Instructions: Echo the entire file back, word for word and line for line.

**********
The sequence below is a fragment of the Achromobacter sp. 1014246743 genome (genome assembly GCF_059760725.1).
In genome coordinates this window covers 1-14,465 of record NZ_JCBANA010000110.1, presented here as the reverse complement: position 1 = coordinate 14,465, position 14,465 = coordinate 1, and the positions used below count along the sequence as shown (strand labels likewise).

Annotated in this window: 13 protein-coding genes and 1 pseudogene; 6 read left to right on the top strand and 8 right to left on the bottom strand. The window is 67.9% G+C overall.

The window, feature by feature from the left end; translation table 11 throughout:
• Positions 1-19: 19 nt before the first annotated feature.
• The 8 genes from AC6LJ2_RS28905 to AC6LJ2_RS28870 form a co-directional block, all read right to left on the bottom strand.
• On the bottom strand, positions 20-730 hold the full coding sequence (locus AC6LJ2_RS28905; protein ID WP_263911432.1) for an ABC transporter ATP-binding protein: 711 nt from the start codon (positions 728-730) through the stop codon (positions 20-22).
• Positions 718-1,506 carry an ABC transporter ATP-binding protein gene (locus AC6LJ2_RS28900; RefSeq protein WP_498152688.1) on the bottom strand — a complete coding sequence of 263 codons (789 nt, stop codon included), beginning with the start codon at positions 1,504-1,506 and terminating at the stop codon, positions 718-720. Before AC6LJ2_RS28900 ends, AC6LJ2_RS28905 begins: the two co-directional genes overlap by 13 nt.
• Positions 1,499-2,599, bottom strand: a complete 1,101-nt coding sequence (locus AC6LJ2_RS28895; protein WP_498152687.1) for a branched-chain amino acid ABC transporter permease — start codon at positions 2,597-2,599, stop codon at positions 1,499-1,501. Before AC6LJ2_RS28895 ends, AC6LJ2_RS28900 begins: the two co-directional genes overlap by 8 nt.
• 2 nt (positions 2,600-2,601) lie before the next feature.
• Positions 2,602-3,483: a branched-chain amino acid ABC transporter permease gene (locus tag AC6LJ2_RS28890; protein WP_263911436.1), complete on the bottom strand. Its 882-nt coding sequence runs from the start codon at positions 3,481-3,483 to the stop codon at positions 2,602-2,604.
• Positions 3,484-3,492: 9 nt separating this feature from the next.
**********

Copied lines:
The sequence below is a fragment of the Achromobacter sp. 1014246743 genome (genome assembly GCF_059760725.1).
In genome coordinates this window covers 1-14,465 of record NZ_JCBANA010000110.1, presented here as the reverse complement: position 1 = coordinate 14,465, position 14,465 = coordinate 1, and the positions used below count along the sequence as shown (strand labels likewise).

Annotated in this window: 13 protein-coding genes and 1 pseudogene; 6 read left to right on the top strand and 8 right to left on the bottom strand. The window is 67.9% G+C overall.

The window, feature by feature from the left end; translation table 11 throughout:
• Positions 1-19: 19 nt before the first annotated feature.
• The 8 genes from AC6LJ2_RS28905 to AC6LJ2_RS28870 form a co-directional block, all read right to left on the bottom strand.
• On the bottom strand, positions 20-730 hold the full coding sequence (locus AC6LJ2_RS28905; protein ID WP_263911432.1) for an ABC transporter ATP-binding protein: 711 nt from the start codon (positions 728-730) through the stop codon (positions 20-22).
• Positions 718-1,506 carry an ABC transporter ATP-binding protein gene (locus AC6LJ2_RS28900; RefSeq protein WP_498152688.1) on the bottom strand — a complete coding sequence of 263 codons (789 nt, stop codon included), beginning with the start codon at positions 1,504-1,506 and terminating at the stop codon, positions 718-720. Before AC6LJ2_RS28900 ends, AC6LJ2_RS28905 begins: the two co-directional genes overlap by 13 nt.
• Positions 1,499-2,599, bottom strand: a complete 1,101-nt coding sequence (locus AC6LJ2_RS28895; protein WP_498152687.1) for a branched-chain amino acid ABC transporter permease — start codon at positions 2,597-2,599, stop codon at positions 1,499-1,501. Before AC6LJ2_RS28895 ends, AC6LJ2_RS28900 begins: the two co-directional genes overlap by 8 nt.
• 2 nt (positions 2,600-2,601) lie before the next feature.
• Positions 2,602-3,483: a branched-chain amino acid ABC transporter permease gene (locus tag AC6LJ2_RS28890; protein WP_263911436.1), complete on the bottom strand. Its 882-nt coding sequence runs from the start codon at positions 3,481-3,483 to the stop codon at positions 2,602-2,604.
• Positions 3,484-3,492: 9 nt separating this feature from the next.